• Trimming or repair of a torn meniscus
  • Reconstruction or repair of a torn cruciate ligament
  • Removal or smoothing of irregular articular cartilage
  • Making small holes (microfractures) near the damaged cartilage to stimulate cartilage growth, or transfer of cartilage from one location to another
  • Removal of inflamed synovial tissue
  • Realignment of the patella
  • The saline is then drained from the knee joint.
  • Finally, the incisions are closed with sutures or steri-strips, and the knee is covered with a sterile dressing.

After the Surgery

Most patients are discharged the same day after knee arthroscopy. Recovery after the surgery depends on the type of repair procedure performed. Recovery from knee arthroscopy is much easier than that from an open knee surgery. After simple procedures it is often very fast, facilitated by our expert physiotherapists. However, recovery from complicated procedures may take longer.

Pain medicines are prescribed to manage pain. Mobility is encouraged, but crutches or a knee brace may be recommended in selected cases. A rehabilitation program is usually instituted for a successful and more rapid recovery. Therapeutic exercises aim to restore motion and strengthen the muscles of the leg and knee.


Risks & Complications

Knee arthroscopy is a safe procedure and complications are very rare. Complications after any lower limb surgery include bleeding, infection, stiffness, blood clots or continuing knee problems, but the rates are very low with this minimally invasive procedure.


Common Knee problems & surgeries


Total Knee Replacement TKR Abu Dhabi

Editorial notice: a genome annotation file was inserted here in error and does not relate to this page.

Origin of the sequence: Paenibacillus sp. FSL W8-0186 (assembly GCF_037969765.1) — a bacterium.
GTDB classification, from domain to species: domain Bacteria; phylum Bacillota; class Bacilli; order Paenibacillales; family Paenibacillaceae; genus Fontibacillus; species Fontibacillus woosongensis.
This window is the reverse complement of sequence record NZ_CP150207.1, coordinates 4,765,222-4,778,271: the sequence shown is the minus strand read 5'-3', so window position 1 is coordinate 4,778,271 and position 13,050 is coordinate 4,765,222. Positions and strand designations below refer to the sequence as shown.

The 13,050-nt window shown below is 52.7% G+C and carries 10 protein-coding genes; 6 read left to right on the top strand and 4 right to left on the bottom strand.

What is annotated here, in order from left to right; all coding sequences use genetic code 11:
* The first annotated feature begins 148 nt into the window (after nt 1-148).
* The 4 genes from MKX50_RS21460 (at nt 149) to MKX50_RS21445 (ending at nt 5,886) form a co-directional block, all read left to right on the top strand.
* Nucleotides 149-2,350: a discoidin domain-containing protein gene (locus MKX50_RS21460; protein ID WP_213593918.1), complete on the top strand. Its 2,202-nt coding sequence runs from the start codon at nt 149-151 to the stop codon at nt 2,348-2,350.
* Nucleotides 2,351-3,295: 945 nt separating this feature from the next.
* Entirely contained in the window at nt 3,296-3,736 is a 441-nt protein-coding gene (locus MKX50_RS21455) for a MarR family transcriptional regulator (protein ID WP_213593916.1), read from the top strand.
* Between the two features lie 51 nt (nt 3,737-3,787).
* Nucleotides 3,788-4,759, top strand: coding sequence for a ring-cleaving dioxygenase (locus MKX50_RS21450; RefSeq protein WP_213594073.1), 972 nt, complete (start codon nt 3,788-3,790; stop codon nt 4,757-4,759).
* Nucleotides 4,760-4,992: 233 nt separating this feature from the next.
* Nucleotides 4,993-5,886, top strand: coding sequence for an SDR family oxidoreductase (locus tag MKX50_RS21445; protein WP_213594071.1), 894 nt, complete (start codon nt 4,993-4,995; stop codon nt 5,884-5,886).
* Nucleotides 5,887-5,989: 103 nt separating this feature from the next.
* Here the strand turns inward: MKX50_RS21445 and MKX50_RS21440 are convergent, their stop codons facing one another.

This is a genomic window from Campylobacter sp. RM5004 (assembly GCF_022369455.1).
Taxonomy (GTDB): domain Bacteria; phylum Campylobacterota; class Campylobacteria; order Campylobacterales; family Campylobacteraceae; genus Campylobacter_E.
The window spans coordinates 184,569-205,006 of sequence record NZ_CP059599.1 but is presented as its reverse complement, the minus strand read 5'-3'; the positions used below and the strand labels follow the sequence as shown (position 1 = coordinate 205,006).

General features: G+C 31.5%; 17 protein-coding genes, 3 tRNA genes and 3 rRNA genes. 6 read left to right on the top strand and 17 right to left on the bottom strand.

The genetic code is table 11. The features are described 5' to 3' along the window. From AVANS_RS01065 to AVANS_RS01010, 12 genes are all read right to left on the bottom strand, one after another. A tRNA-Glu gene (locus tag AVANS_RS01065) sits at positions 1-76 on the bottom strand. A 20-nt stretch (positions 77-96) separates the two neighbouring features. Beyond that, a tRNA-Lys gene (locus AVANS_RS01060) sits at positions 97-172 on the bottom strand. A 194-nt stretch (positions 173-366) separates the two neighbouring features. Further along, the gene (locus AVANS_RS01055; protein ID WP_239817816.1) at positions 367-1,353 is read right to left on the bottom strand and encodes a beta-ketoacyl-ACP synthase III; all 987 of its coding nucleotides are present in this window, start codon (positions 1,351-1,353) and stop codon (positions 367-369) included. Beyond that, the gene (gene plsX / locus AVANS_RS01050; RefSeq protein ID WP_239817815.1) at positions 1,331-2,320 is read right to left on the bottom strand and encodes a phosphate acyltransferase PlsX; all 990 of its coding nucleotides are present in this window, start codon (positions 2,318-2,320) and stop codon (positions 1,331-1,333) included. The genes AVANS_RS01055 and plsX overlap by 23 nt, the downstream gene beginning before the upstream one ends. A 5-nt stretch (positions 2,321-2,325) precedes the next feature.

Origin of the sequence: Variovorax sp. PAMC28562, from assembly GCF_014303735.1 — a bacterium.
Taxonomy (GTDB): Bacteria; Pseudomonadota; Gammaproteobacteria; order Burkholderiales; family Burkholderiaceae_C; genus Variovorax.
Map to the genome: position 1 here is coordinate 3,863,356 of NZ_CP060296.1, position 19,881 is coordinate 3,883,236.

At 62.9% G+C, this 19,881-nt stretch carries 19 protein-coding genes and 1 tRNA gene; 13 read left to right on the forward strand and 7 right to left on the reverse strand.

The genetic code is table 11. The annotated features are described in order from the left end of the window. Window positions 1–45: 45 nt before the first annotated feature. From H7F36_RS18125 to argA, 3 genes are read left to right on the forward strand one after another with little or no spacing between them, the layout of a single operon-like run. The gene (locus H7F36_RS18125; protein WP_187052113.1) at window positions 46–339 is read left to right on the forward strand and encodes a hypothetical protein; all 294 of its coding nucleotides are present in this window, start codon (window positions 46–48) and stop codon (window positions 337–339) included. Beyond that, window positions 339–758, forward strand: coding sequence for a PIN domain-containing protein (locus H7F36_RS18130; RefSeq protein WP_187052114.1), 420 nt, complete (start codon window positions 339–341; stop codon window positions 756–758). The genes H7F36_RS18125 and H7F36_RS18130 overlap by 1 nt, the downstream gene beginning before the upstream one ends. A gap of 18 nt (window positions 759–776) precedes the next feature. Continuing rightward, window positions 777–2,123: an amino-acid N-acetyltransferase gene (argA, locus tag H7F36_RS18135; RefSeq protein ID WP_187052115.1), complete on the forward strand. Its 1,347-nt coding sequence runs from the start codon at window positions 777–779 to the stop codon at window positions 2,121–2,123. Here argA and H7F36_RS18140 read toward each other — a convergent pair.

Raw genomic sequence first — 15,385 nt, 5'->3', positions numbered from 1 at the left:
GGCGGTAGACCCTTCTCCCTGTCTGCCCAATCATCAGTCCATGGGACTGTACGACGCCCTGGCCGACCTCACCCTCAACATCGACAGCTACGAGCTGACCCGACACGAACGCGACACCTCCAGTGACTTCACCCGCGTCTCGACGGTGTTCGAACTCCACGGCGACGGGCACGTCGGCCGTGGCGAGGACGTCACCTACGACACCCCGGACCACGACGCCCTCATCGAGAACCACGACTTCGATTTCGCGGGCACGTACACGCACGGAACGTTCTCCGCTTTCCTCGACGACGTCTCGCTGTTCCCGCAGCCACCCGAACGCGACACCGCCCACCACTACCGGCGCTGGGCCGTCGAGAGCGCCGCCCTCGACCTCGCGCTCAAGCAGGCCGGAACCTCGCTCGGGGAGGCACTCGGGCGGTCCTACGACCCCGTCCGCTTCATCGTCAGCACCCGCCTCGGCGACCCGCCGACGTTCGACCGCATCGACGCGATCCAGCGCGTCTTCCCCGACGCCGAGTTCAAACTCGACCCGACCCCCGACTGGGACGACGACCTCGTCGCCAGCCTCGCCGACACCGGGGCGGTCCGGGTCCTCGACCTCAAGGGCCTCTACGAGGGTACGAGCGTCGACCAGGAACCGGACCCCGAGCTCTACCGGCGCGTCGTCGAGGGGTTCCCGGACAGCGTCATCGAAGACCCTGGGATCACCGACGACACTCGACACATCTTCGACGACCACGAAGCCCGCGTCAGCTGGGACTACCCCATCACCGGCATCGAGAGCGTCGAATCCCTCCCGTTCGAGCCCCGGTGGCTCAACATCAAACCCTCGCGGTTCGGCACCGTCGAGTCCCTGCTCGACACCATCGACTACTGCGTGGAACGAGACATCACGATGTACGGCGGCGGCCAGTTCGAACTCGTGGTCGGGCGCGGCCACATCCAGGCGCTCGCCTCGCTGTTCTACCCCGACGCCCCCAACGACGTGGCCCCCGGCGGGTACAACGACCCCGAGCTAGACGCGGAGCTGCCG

TOTAL KNEE REPLACEMENT

Total Knee Replacement (TKR) is a procedure in which the damaged surfaces of the knee joint are replaced with artificial parts.


ACL tear Abu Dhabi

ACL TEAR

ACL is one of the major ligaments of the knee, providing crucial stability and support.


Meniscus tear Abu Dhabi

MENISCUS TEAR

Meniscus tear is the most common knee injury in athletes, especially those involved in contact sports.



OUR TEAM

Dr. Christopher Butcher

DR. CHRISTOPHER BUTCHER
Consultant Orthopaedic and Knee Surgeon

Dr Raul Barrios - Consultant Orthopaedic Surgeon

Dr. Raul Barrios Martinez
Consultant Orthopaedic Surgeon

daniela ludwig ludtke

DANIELA LUDWIG-LUDTKE
Senior Physiotherapist
Head of Physiotherapy Department

shreya physiotherapist

SHREYA SINGH
Physiotherapist, Musculoskeletal Specialist

Neda Ali Physiotherapist

NEDA MOHAMMAD ALI

Physiotherapist, Musculoskeletal Specialist
rathish physiotherapist

RATHISH MANICKAM
Musculoskeletal Physiotherapist and Specialist in Manual Therapy

Lubnah Darawsheh

LUBNAH DARAWSHEH
Physiotherapist

Ahmed Elhamedy

AHMED ALHAMEDY
Physiotherapist , Musculoskeletal Specialist and Sports Rehabilitation

Eddy Achkar Doctor of Physiotherapy

EDDY ACHKAR

Doctor of Physiotherapy, Musculoskeletal Specialist
Shahbaz Nawaz Ansari

SHAHBAZ ANSARI
Senior Physiotherapist, Specialist Musculoskeletal Disorders and Sports Injuries